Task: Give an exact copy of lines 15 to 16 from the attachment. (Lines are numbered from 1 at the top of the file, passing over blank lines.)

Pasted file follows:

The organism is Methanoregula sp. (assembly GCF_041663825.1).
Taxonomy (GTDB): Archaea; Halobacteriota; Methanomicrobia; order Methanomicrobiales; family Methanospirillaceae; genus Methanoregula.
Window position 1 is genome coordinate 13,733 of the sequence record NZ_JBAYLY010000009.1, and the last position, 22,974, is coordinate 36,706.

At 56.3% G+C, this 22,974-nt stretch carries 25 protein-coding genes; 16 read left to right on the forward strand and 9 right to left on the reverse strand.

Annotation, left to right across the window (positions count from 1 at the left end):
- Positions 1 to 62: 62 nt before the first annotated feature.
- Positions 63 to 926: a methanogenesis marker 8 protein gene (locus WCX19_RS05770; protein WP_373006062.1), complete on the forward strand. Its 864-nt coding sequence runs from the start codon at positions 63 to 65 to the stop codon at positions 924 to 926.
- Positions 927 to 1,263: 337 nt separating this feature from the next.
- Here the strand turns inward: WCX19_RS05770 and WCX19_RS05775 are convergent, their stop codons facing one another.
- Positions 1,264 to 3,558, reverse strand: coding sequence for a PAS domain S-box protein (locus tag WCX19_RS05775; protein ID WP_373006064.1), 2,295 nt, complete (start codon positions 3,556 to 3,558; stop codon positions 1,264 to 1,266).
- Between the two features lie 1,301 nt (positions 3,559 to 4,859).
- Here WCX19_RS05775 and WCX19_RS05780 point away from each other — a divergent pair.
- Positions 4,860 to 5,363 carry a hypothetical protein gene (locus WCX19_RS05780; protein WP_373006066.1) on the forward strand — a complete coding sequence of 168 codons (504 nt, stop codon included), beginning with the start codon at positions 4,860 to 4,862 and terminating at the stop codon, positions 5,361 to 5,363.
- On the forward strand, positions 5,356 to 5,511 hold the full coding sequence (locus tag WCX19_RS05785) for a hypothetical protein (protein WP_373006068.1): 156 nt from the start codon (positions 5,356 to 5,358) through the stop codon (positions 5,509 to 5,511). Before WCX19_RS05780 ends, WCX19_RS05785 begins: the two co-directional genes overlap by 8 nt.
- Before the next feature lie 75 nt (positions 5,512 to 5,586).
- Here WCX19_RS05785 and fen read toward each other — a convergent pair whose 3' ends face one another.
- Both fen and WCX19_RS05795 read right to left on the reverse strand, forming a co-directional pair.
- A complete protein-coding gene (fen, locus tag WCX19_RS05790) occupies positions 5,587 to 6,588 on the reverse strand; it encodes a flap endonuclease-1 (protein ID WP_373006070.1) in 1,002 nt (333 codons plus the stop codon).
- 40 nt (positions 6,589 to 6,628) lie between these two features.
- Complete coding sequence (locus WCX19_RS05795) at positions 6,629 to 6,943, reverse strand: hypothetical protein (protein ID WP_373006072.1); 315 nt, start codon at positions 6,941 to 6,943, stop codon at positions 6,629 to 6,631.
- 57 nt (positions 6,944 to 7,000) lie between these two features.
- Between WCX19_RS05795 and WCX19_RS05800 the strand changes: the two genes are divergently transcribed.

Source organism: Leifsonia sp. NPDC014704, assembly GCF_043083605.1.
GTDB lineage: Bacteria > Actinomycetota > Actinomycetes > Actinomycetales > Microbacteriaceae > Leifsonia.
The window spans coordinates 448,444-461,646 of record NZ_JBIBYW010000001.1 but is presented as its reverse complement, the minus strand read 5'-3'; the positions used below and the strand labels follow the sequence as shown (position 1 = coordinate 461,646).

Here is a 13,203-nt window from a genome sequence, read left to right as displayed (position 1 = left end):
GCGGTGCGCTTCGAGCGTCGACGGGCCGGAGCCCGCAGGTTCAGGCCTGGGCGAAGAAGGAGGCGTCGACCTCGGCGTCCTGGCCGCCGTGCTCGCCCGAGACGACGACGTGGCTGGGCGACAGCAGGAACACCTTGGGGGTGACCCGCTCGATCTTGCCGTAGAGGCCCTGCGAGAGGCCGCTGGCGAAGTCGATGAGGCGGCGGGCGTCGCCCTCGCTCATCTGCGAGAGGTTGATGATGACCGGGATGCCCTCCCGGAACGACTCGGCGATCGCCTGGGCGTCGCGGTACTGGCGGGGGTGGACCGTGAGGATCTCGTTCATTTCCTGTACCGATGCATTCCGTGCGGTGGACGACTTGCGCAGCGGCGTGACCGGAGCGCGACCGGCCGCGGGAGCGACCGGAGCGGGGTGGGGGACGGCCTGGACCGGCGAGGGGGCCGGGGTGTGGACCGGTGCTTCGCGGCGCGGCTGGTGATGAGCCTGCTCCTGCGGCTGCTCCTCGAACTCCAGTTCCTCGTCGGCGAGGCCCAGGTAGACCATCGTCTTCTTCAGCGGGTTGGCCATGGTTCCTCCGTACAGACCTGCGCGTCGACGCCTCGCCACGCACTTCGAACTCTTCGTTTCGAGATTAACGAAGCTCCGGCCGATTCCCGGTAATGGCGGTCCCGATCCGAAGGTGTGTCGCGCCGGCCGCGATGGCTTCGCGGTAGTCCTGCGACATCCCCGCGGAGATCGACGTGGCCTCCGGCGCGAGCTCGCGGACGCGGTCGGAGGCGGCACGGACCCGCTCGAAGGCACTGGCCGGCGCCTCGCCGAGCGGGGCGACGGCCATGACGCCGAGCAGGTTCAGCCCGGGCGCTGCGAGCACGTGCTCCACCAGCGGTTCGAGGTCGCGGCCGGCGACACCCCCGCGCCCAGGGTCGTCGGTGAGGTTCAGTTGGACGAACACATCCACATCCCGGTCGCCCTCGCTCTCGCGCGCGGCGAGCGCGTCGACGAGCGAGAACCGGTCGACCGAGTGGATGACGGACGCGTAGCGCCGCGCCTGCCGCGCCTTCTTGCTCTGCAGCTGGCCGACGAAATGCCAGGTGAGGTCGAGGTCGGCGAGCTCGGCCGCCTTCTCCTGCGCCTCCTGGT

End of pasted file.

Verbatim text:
- Before the next feature lie 75 nt (positions 5,512 to 5,586).
- Here WCX19_RS05785 and fen read toward each other — a convergent pair whose 3' ends face one another.